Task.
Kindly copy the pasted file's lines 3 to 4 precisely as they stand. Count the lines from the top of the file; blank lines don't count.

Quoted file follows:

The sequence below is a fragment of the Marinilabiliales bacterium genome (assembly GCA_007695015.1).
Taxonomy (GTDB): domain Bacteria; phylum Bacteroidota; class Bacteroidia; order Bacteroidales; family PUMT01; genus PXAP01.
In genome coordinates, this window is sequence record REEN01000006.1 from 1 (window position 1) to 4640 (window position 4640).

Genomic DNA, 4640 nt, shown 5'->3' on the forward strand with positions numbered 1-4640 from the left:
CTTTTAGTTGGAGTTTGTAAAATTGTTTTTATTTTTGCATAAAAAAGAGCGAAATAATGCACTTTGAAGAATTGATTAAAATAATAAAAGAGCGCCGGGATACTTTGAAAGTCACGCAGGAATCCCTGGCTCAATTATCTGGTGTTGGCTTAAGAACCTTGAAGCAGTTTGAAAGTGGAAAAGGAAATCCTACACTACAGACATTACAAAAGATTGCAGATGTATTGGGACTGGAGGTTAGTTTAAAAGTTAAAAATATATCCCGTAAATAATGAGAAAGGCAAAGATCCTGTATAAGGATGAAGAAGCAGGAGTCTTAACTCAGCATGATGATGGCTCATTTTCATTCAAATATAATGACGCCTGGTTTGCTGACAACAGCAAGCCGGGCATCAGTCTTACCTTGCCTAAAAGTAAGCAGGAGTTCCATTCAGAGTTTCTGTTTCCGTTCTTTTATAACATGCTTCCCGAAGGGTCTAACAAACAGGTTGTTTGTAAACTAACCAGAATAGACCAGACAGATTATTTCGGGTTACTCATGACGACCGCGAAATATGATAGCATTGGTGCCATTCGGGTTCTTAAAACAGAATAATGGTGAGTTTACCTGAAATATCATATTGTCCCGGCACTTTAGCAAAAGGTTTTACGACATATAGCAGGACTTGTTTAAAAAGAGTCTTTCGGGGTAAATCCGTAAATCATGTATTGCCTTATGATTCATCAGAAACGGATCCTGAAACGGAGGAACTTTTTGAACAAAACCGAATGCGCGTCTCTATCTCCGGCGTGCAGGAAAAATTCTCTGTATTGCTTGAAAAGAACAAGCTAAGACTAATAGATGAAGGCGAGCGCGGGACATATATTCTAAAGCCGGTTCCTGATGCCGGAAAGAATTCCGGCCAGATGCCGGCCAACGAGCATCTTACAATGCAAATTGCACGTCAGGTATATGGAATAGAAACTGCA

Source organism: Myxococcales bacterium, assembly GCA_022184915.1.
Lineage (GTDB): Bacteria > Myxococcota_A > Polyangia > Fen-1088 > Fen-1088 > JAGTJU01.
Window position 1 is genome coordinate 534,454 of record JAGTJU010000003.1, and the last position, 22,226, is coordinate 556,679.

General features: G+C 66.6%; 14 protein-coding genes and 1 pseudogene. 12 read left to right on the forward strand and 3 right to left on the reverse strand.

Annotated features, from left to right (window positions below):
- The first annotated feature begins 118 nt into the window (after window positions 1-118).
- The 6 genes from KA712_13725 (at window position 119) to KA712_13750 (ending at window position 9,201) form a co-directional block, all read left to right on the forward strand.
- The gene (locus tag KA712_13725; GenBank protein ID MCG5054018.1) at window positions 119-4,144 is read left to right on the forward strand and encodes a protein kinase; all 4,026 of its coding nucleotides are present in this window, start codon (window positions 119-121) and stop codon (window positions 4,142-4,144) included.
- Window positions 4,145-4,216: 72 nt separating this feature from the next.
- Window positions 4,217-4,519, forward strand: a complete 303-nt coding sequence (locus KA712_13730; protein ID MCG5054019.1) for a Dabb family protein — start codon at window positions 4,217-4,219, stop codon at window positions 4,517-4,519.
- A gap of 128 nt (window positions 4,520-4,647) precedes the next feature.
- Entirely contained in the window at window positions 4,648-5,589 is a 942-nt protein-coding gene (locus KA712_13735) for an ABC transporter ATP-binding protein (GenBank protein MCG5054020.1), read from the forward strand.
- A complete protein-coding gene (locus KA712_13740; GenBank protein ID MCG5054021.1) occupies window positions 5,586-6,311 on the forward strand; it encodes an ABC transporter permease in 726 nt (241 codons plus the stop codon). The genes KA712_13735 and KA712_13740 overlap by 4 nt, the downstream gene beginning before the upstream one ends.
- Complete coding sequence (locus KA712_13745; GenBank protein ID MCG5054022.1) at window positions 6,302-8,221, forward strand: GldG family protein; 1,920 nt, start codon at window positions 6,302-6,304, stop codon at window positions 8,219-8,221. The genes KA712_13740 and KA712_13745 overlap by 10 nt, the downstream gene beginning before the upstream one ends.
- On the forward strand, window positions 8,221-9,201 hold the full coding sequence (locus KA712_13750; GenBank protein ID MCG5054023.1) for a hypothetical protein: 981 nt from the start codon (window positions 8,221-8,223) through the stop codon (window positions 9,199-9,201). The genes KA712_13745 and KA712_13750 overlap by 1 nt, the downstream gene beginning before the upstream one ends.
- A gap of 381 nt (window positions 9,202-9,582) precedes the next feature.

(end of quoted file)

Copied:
In genome coordinates, this window is sequence record REEN01000006.1 from 1 (window position 1) to 4640 (window position 4640).

Genomic DNA, 4640 nt, shown 5'->3' on the forward strand with positions numbered 1-4640 from the left: